19 days in Cedars went by, we were treated with kid gloves, and you can imagine why at this point. I reported all of what I have repeated to the Quality Control department, who would convey it to Risk Management. Our own trusted pediatrician had reported our experience to the head of the NICU, and he came by on two occasions to discuss and apologize for our experience thus far. Multiple heads of departments in nursing and the hospital visited us, and understandably apologized carefully. I told them we were not interested in suing the hospital, but wanted things to be changed for the future, and “you’d better tear up our bills, because we won’t be paying for this huge mess, obviously”. The majority of nurses, physical therapists, and various other people who helped us were fantastic. Oh, remember that nurse I glossed over, who left her UV lights off and didn’t take responsibility for her mistake? We had her again, silently worried, and within 2 hours that same nurse had made 3 more errors, including when her trainee (yes, she of all people was training someone else) asked her “aren’t they under isolation?” she answered loudly in front of us, “yes, I think so, but I don’t know why” to which WE chimed in and exclaimed, “She’s in isolation because she has Viral Meningitis!”. This was weeks into her isolation, and as our designated nurse hours into her mshift, she didn’t even know that basic fact of the care of her own patient? Yikes. We had to report this nurse as being quite obliviously unsafe.
Scene 4: (Home)
But we got to go home! She had the tube down her nose for the “Gavage” feedings for most of the 19 days, but by the end she was eating enough, she had no Enterovirus symptoms, she could go home and this saga would be over! Everyone celebrated, the 3 hospitalizations were enough, nothing further would be missed. We enjoyed a completely uneventful week at home UNTIL ONE MORNING ADI SCREAMED. “What, what’s wrong???” “COME INTO THE KITCHEN RIGHT NOW!” I groggily got out of bed, and saw a bunch of bottles of breast milk on our counter. “What’s the problem?” I asked. “LOOK CLOSER AT THE LABELS!” she answered. That brings us to the photo at the start of this post. They had the name, birthday and medical record number of ANOTHER PATIENT! I went to the garage, checked our entire breast milk supply, and we counted 13 bottles of this other patient’s milk! When they sent us home with Adi’s milk, they had somehow sent us home with another patient’s milk, it was insane! Her HIPAA (privacy) was totally violated. It turned out a week after leaving the hospital, they had found a way to mess up yet again, and when I called the same people to report this newest problem, their previously diplomatic stone-faced apologies were gone. They had been replaced with turning pale, saying things along the lines of “Oh my God, I can’t believe this happened, I can’t believe the hospital did this to you, that’s crazy, and after everything else you’ve gone through already, I don’t even know how to start apologizing for all of this, this is NOT okay.” No it wasn’t, and I appreciated that people were giving me human reactions, not merely the previous apologies without admitting liability that we had been (understandably) getting until this point. A courier came to pick up the bottles. They had to contact their legal department and epidemiology. They needed to know what tests to run on the other mother, assuming we had already fed Natalia some of that mother’s breast milk before catching the error (because yes things can be transmitted via breast milk). A week later the other mother was contacted, her blood was tested, she asked that Adi’s blood also be tested (a reasonable request as she likely got some of our milk in exchange) and thankfully everything was fine on both ends. BUT THIS SHOULD HAVE NEVER BEEN ABLE TO OCCUR.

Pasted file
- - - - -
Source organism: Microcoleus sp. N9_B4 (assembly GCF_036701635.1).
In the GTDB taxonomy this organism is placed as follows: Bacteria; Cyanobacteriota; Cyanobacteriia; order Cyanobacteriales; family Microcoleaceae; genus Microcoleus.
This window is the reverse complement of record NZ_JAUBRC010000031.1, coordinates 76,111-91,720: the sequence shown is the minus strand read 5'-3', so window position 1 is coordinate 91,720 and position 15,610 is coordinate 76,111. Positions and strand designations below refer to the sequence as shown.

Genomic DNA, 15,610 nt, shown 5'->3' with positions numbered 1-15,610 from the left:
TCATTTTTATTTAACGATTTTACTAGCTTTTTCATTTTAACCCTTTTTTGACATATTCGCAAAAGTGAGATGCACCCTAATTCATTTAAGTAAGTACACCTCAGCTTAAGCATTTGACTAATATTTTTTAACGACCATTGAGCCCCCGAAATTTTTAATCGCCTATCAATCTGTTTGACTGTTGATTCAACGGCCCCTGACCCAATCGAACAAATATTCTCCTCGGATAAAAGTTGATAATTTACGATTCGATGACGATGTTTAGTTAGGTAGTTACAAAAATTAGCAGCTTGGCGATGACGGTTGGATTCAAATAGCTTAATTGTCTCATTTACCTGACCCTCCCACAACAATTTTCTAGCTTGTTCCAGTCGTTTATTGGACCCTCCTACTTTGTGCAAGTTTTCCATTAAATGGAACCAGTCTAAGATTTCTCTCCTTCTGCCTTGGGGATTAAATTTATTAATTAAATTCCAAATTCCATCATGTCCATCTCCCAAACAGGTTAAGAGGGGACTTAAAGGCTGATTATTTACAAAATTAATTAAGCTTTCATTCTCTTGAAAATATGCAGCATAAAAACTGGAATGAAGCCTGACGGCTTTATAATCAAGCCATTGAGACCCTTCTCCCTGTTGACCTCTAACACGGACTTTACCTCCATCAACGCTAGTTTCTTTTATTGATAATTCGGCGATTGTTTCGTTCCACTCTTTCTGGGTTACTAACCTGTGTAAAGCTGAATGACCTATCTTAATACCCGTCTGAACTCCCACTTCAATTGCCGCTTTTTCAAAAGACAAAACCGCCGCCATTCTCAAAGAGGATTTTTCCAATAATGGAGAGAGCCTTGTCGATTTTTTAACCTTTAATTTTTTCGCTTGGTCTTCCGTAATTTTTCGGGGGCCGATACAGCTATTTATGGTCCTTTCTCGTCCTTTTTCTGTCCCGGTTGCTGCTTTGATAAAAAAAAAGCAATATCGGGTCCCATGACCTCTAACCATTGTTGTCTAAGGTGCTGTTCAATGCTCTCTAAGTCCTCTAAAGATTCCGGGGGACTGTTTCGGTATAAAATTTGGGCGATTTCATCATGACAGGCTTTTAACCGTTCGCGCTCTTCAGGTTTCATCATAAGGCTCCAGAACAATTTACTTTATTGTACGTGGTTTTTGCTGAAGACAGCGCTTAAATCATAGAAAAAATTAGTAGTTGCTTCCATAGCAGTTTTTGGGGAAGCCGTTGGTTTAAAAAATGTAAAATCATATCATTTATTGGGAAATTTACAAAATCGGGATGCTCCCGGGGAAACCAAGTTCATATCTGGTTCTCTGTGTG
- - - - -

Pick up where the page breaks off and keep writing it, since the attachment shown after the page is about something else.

Why did I bring up Dennis Quaid at the start of the piece? Am I simply name-dropping randomly, or was there a purpose? Can anyone recall something to do with Dennis Quaid and Cedars Sinai? Let me refresh your memory with this link, and a quick recap: 11 years ago, Dennis Quaid and his wife gave birth to twins in Saint John’s Health Center – my hospital, where I work as an RN! But a few days later, their twins developed an infection, and the Quaids brought them to, wait for it, Cedars Sinai. Somehow, a HUGE medication error occurred in Cedars, and they were given too much of the blood thinner Heparin. How much was too much? Umm, how about 1 THOUSAND times the proper dosage!  Miraculously, it was caught in time, and they were able to save both babies. But thanks to the horrors of their case, multiple changes were made for the betterment of everyone else. Labels on Heparin were changed, high alert labels were added, different protocols were put into place. Basically, they went through the shit of it all, and thankfully everyone else is now safer for it.
Well, we are your latest crash test dummies. Natalia is the latest Quaid twin. We have been told by Cedars that they now are utilizing a bar-code system for all breast milks so that the wrong milk cannot be given upon going home again. Furthermore, the head of the NICU explained to us that thanks to the bilirubin/jaundice scare, they are applying for an experimental technology that would allow them to do a simple test that shows who is at significant risk of jaundice bouncing back the wrong direction, as it did with Natalia. Long story short, our case was not simple and not good, but the hospital should be a better place thanks to what happened. And Natalia is just fine, she is gaining weight, eating plenty, no jaundice, no breathing issues, and we are not worried. Who knows, maybe Dennis Quaid will one day read this and his twins can babysit for her, wouldn’t that bring things full circle?